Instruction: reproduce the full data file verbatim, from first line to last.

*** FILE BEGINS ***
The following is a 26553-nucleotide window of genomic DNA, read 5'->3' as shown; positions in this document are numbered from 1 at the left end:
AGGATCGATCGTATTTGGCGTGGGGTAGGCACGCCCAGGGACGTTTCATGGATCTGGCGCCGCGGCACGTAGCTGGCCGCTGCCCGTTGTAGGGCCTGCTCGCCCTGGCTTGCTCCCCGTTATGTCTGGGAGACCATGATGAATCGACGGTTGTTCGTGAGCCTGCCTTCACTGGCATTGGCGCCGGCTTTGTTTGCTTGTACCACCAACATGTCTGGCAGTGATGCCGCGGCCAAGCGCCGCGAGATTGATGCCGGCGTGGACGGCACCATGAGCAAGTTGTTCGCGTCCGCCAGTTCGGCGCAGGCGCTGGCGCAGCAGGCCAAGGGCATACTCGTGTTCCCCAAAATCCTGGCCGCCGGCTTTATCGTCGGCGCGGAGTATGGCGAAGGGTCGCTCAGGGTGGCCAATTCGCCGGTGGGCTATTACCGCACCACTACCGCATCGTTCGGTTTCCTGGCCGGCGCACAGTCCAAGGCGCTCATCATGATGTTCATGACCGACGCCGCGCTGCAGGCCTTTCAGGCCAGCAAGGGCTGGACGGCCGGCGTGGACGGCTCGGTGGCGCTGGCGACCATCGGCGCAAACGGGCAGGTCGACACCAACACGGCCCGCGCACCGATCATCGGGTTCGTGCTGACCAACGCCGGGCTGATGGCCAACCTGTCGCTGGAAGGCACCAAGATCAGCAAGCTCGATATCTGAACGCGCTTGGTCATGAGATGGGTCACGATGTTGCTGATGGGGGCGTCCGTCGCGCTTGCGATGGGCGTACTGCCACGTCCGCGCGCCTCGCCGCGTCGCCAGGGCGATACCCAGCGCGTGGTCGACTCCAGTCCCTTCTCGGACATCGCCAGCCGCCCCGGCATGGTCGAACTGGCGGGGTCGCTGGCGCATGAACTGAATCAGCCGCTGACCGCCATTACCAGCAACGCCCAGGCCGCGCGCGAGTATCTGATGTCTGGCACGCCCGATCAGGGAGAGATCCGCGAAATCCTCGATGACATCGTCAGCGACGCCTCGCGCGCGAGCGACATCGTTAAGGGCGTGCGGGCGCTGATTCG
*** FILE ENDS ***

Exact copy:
The following is a 26553-nucleotide window of genomic DNA, read 5'->3' as shown; positions in this document are numbered from 1 at the left end:
AGGATCGATCGTATTTGGCGTGGGGTAGGCACGCCCAGGGACGTTTCATGGATCTGGCGCCGCGGCACGTAGCTGGCCGCTGCCCGTTGTAGGGCCTGCTCGCCCTGGCTTGCTCCCCGTTATGTCTGGGAGACCATGATGAATCGACGGTTGTTCGTGAGCCTGCCTTCACTGGCATTGGCGCCGGCTTTGTTTGCTTGTACCACCAACATGTCTGGCAGTGATGCCGCGGCCAAGCGCCGCGAGATTGATGCCGGCGTGGACGGCACCATGAGCAAGTTGTTCGCGTCCGCCAGTTCGGCGCAGGCGCTGGCGCAGCAGGCCAAGGGCATACTCGTGTTCCCCAAAATCCTGGCCGCCGGCTTTATCGTCGGCGCGGAGTATGGCGAAGGGTCGCTCAGGGTGGCCAATTCGCCGGTGGGCTATTACCGCACCACTACCGCATCGTTCGGTTTCCTGGCCGGCGCACAGTCCAAGGCGCTCATCATGATGTTCATGACCGACGCCGCGCTGCAGGCCTTTCAGGCCAGCAAGGGCTGGACGGCCGGCGTGGACGGCTCGGTGGCGCTGGCGACCATCGGCGCAAACGGGCAGGTCGACACCAACACGGCCCGCGCACCGATCATCGGGTTCGTGCTGACCAACGCCGGGCTGATGGCCAACCTGTCGCTGGAAGGCACCAAGATCAGCAAGCTCGATATCTGAACGCGCTTGGTCATGAGATGGGTCACGATGTTGCTGATGGGGGCGTCCGTCGCGCTTGCGATGGGCGTACTGCCACGTCCGCGCGCCTCGCCGCGTCGCCAGGGCGATACCCAGCGCGTGGTCGACTCCAGTCCCTTCTCGGACATCGCCAGCCGCCCCGGCATGGTCGAACTGGCGGGGTCGCTGGCGCATGAACTGAATCAGCCGCTGACCGCCATTACCAGCAACGCCCAGGCCGCGCGCGAGTATCTGATGTCTGGCACGCCCGATCAGGGAGAGATCCGCGAAATCCTCGATGACATCGTCAGCGACGCCTCGCGCGCGAGCGACATCGTTAAGGGCGTGCGGGCGCTGATTCG